QUEENS — Artists, engineers, scientists and inventors of all sorts are gearing up for this weekend's Maker Faire, a two-day exhibition in Queens dedicated to building and creation.
Maker Faire started in the San Francisco Bay Area in 2006, as a way to share techniques and get people interested in being hands-on, said "Maker-in-Chief" Sherry Huss, one of the event's organizers.
"There used to be workshops in the house," Huss said. "If you bought something that broke, you didnt throw it out, you brought it into the workshop in the garage.
"Instead of throwing it out, how can it actually be reused or repurposed or have a new life?" Huss added.
After some initial success in the Bay Area, Maker Faire branched out in 2010. There are now shows in New York and Detroit, Huss said.
The first Bay Area Maker Faire brought roughly 22,000 makers out of the woodwork for Earth Day weekend, Huss said. At this year's Bay Area event, about 100,000 people showed up, and Huss estimates 45,000 at this weekend's New York fair.
Huss said the festival's DIY ethos makes attendees feel like part of the action.
"A lot of events are 'look but don't touch,'" Huss said, comparing Maker Faire to other festivals. "We're really trying to get people to think about objects, to really get them involved in making."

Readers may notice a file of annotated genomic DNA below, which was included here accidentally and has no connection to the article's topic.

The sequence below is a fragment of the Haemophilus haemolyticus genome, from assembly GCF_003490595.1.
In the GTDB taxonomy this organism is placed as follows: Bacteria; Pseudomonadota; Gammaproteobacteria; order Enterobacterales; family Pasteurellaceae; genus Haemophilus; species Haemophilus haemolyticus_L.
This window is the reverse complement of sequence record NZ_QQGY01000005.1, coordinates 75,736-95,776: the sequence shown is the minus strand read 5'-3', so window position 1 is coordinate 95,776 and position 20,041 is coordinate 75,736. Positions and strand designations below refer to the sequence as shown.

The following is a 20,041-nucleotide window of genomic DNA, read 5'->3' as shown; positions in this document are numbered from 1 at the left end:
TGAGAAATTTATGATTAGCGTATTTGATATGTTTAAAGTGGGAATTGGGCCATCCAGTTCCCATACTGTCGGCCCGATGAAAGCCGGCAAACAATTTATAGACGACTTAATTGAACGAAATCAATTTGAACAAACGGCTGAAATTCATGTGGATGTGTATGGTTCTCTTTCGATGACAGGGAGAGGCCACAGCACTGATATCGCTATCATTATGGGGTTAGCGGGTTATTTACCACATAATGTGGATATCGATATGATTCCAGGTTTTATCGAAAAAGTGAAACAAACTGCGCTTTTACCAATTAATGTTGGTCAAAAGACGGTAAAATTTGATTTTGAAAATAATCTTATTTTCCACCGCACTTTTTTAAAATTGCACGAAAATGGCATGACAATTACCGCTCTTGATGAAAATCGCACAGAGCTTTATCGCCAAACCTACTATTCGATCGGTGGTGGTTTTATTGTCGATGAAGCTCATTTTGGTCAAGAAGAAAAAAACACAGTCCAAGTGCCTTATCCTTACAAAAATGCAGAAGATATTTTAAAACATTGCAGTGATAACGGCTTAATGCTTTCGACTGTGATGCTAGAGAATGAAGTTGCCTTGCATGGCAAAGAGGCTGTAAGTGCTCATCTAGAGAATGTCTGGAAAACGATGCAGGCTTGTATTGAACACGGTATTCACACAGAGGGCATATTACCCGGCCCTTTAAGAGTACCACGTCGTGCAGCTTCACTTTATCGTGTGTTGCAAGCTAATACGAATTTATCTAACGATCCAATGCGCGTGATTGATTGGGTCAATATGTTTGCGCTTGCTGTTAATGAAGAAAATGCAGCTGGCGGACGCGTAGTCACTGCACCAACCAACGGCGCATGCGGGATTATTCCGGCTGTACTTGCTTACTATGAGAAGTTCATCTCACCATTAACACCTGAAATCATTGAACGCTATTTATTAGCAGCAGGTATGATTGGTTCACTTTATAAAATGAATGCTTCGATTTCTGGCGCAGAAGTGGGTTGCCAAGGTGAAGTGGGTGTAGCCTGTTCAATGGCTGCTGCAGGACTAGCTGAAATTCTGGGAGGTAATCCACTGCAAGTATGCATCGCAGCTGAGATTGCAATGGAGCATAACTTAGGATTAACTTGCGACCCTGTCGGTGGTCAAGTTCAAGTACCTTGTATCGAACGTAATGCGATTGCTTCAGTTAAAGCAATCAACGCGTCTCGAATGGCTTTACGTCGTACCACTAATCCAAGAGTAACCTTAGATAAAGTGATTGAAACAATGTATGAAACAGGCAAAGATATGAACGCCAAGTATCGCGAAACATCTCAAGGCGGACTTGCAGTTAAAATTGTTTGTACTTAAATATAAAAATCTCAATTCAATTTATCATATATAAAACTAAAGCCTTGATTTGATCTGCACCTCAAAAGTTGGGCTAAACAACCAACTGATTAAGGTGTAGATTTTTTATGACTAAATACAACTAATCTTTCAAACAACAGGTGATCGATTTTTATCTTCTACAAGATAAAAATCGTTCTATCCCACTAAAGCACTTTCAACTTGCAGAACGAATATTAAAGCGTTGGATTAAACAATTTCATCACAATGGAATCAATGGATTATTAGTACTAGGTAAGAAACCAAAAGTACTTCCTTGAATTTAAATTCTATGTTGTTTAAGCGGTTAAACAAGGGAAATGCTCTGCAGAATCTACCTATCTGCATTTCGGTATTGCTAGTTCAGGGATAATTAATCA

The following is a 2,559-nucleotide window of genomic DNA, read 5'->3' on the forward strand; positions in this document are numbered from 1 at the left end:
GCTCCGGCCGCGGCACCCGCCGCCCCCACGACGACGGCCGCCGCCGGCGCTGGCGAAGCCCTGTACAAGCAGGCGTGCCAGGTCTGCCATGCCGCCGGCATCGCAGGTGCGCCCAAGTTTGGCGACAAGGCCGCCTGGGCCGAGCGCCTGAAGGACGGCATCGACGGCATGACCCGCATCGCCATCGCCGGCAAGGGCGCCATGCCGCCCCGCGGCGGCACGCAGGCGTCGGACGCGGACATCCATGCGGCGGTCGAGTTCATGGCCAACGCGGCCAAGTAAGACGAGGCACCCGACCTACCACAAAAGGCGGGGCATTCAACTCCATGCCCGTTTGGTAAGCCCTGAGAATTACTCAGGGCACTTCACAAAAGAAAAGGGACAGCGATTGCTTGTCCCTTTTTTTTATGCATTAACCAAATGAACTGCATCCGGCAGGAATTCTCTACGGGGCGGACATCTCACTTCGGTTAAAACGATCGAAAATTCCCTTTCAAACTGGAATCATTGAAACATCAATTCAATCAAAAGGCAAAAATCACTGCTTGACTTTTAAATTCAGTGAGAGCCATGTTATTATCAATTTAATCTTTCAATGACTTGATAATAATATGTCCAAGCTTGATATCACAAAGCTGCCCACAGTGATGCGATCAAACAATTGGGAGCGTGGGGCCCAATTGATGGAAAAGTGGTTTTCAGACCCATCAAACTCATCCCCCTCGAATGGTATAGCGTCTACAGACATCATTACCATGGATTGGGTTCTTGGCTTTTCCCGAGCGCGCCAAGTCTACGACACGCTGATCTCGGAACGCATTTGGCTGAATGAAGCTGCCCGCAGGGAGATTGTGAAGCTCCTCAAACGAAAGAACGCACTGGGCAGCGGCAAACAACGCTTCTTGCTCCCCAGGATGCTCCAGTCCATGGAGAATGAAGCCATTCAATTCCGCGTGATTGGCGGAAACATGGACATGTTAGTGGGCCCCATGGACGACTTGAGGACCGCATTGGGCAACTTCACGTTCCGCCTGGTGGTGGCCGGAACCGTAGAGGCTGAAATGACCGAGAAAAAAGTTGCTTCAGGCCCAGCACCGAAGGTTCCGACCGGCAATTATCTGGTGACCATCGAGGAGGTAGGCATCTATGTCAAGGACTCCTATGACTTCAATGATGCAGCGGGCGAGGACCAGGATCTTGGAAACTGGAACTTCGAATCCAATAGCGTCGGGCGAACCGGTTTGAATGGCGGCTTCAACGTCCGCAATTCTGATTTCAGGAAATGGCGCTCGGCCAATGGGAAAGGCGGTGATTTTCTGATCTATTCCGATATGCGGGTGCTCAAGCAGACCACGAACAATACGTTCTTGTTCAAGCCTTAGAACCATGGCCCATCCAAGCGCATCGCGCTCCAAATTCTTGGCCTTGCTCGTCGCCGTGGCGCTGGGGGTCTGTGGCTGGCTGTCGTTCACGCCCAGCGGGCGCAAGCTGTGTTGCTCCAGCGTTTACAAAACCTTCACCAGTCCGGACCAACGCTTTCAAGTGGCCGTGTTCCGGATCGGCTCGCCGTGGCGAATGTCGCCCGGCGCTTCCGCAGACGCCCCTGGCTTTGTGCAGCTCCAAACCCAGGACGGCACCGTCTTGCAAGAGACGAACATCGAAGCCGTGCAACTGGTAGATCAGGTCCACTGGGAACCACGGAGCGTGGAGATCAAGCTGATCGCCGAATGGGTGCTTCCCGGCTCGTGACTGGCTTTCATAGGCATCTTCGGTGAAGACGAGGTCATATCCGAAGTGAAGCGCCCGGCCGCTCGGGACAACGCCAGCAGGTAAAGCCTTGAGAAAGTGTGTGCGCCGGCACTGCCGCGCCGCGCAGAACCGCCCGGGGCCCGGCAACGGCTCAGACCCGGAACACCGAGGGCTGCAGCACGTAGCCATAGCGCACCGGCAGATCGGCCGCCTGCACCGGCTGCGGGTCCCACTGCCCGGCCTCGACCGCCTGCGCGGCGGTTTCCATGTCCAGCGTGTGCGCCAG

Organizers chose the New York Hall of Science because of a mutual admiration for knowledge, Huss said.
"We have the same mission and goals," Huss said. "Get kids hooked early so they can understand, and learn, and find interests."
At the New York event, makers and non-makers alike can enjoy a number of presentations, like a presentation by the "best paper airplane designer in the world" John Collins, a lifesize version of the children's game Mouse Trap, and a Coke Zero and Mentos "fountain" set up to shoot soda more than 20 feet into the air like a mini version of the Las Vegas Bellagio Fountains.
Kids can meet other young inventors at the "Meet the Young Makers" panel, where an interviewer will talk to six kids about their experiences making things.
One of the young people on the panel is 15-year-old Joey Hudy from Arizona, who in February was invited to the White House science fair where he showed off his "extreme marshmallow cannon" to President Barack Obama.
Huss said she hopes the event will encourage people young and old to start becoming more creative.
"We're like Martha Stewart for geeks," Huss said. "You can buy the pie, but it's better if you learn to make it yourself."
The Maker Faire takes place from 10 a.m. to 7 p.m. on Saturday and 10 a.m. to 6 p.m. on Sunday. Ticket and schedule information can be found at the event's official website.